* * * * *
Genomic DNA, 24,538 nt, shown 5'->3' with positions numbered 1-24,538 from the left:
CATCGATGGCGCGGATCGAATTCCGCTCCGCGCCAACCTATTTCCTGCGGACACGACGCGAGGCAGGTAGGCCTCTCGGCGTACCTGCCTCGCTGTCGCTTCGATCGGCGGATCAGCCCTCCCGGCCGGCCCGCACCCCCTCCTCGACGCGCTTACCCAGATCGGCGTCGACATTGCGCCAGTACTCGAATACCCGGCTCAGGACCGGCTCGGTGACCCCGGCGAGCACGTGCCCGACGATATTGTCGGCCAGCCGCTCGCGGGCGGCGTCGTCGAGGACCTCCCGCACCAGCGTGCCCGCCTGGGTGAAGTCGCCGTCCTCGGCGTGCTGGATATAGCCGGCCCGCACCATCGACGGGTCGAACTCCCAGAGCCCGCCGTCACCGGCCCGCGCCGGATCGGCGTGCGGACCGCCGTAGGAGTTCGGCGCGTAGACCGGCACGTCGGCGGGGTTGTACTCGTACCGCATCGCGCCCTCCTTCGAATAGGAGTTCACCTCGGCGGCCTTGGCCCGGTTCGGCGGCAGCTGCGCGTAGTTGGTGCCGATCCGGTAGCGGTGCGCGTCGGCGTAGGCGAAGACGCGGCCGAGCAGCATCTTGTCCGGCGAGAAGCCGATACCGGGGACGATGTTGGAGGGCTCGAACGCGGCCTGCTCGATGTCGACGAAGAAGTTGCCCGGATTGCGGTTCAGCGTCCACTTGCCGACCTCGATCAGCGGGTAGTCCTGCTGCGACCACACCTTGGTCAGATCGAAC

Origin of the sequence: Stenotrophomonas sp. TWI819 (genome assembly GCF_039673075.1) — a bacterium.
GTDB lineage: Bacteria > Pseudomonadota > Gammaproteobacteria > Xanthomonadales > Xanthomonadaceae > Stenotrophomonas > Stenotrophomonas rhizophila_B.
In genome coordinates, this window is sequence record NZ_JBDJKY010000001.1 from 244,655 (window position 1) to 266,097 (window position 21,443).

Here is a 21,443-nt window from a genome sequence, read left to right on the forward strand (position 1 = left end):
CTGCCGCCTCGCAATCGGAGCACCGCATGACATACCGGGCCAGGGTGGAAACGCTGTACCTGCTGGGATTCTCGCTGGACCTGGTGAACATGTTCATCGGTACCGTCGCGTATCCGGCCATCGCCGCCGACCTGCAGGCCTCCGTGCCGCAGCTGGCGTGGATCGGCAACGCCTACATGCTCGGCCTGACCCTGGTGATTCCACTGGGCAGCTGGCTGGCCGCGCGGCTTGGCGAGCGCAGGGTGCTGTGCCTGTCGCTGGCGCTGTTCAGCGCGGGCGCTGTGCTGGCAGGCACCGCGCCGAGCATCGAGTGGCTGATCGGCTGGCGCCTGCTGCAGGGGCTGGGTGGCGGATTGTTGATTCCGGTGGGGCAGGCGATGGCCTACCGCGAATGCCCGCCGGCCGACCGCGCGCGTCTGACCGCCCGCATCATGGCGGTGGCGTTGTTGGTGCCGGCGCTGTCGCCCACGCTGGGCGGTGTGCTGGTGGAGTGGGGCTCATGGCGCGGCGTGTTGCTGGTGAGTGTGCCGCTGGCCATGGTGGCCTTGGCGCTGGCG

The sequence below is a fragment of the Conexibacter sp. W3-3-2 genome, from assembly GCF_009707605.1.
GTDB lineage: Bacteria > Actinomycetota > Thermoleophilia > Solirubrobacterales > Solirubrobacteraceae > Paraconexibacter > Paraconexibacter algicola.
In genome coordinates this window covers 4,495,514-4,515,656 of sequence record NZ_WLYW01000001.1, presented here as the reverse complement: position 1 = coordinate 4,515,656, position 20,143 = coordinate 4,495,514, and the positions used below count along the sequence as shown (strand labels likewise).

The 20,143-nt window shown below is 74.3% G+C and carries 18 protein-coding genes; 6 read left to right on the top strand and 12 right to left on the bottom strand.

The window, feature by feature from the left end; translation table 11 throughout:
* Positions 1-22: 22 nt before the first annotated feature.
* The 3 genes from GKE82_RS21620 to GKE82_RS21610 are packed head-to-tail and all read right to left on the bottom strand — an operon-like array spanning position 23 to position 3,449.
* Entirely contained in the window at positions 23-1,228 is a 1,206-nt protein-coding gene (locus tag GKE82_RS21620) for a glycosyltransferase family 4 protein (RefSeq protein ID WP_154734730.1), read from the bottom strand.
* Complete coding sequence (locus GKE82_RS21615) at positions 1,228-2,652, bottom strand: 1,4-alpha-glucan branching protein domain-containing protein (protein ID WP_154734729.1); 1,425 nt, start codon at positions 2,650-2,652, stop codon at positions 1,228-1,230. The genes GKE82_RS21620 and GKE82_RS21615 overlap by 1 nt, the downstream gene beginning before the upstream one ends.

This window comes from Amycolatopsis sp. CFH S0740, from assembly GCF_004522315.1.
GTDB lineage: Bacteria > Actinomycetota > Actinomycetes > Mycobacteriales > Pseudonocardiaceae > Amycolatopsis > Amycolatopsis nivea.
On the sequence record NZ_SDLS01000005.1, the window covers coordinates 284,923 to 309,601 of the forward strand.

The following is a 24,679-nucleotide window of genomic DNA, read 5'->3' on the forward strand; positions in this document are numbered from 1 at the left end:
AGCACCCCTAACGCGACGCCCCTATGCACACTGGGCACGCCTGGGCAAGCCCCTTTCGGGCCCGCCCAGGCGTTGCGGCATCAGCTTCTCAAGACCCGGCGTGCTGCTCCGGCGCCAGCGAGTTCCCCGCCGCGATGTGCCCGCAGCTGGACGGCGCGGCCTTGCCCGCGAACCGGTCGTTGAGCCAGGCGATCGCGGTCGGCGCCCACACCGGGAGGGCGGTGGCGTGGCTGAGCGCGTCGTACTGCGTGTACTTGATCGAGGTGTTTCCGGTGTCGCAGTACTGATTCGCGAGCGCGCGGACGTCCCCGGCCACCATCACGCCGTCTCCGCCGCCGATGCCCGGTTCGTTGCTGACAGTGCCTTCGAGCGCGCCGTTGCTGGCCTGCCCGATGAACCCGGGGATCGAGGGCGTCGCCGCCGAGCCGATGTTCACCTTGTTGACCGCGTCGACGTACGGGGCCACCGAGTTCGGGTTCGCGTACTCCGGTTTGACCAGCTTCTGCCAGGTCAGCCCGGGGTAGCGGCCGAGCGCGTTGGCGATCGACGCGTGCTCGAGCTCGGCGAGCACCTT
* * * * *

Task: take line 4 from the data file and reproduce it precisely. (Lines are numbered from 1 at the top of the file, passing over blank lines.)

GTDB lineage: Bacteria > Pseudomonadota > Gammaproteobacteria > Xanthomonadales > Xanthomonadaceae > Stenotrophomonas > Stenotrophomonas rhizophila_B.